On 24 November, White Rainbow gallery will open first of two presentations of the photographic work by Shigeo Anzaï (b.1939).
The two exhibitions, Index I (25 November 2015 – 23 January 2016) and Index II (17 May – 25 June 2016), will each present a different facet to his practice. Index I will focus on Anzaï’s role as a witness to the landmark exhibitions, events and happenings of the avant-garde in Japan 1970–6, including rare installation shots of the 10th Tokyo Biennale (1970). Index II will showcase his portraits of celebrated artists over his long career.
Anzaï’s photographs are not just records of historical importance, but also serve as valuable documentation of the artists themselves, their performances and their work processes. His detailed recordings of the Japanese art scene led to a largescale solo exhibition, Personal Photo Archives, held at the National Art Center, Tokyo in 2007.
Shigeo Anzaï’s involvement with contemporary art began in the 1960s. After studying applied chemistry and obtaining a job at a research lab, Anzaï began teaching himself about contemporary art, producing paintings and exhibiting them at solo and group shows. He was thirty when he first picked up a camera and began the oeuvre of
work he has since become known for. Whilst working for the 10th Tokyo Biennale ‘70, he was appointed by renowned critic Yusuke Nakahara to assist Carl Andre, Daniel Buren, and Richard Serra. Anzaï began documenting their works, coming into contact with new forms of art from around the world. He established himself as the foremost photographer of Mono-ha, a movement that emerged in Tokyo in the mid-1960s whose artists explored the interdependency of natural and industrial materials, creating work that was often ephemeral.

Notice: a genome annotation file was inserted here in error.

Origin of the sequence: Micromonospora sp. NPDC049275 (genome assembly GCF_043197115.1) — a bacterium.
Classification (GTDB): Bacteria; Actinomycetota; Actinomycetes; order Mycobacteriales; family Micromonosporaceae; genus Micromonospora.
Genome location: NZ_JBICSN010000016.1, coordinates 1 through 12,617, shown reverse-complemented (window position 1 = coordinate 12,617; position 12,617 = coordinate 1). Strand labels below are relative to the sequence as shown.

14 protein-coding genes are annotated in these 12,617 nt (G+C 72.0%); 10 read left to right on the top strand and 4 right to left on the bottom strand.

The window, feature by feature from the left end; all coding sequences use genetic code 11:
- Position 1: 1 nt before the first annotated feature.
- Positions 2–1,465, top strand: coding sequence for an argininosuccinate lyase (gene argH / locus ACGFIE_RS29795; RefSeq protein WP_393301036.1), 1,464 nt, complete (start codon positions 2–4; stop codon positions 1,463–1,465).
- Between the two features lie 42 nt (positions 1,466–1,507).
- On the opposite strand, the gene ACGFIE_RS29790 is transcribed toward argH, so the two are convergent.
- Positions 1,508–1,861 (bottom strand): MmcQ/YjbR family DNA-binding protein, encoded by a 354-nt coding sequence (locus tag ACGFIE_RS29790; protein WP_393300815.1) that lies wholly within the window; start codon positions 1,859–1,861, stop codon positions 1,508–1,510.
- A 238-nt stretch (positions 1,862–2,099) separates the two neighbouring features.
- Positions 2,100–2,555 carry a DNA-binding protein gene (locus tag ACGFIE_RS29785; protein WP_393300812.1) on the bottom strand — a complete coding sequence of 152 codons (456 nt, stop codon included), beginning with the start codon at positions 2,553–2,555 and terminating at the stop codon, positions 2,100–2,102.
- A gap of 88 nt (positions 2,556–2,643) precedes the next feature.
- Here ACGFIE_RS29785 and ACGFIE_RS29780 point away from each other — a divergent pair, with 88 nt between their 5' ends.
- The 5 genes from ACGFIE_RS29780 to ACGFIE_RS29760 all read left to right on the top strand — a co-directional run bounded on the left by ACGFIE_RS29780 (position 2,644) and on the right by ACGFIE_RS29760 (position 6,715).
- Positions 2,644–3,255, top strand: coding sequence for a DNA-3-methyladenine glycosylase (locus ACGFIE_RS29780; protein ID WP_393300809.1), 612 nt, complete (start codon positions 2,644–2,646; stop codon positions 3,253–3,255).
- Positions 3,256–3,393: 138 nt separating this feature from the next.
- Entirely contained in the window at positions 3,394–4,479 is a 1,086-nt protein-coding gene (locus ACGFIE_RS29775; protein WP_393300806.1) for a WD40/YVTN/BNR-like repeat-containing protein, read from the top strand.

In 1978 Anzaï received a fellowship allowing him to live in New York for a year. During this time he documented the American contemporary art scene; photographing performances in gallery space The Kitchen where he established relationships with Bill Viola, Laurie Anderson and other emerging artists of the time. After New York he would travel to document exhibitions such as Documenta in Kassel and the Biennale in Venice.
Index I will look at Anzaï’s documentation of artwork. These are frequently ephemeral works: performances, happenings and installations, many of which survive today only through reconstructions, or in his photographs. Anzaï’s work allows them to be seen within their original context. His images can be described as an index of recent Japanese art history, and where it encountered or was exposed to international movements.
Index II will focus on Anzaï’s deep respect for and fascination with the creators of these artworks. His unprecedented access to these artists from the 10th Biennale onwards enabled him to capture highly personal portraits, producing revealing images of Joseph Beuys, Gilbert & George, Richard Serra, and more.
47 Mortimer Street
London W1W 8HJ
18 November 2015 to 23 January 2016
& by appointment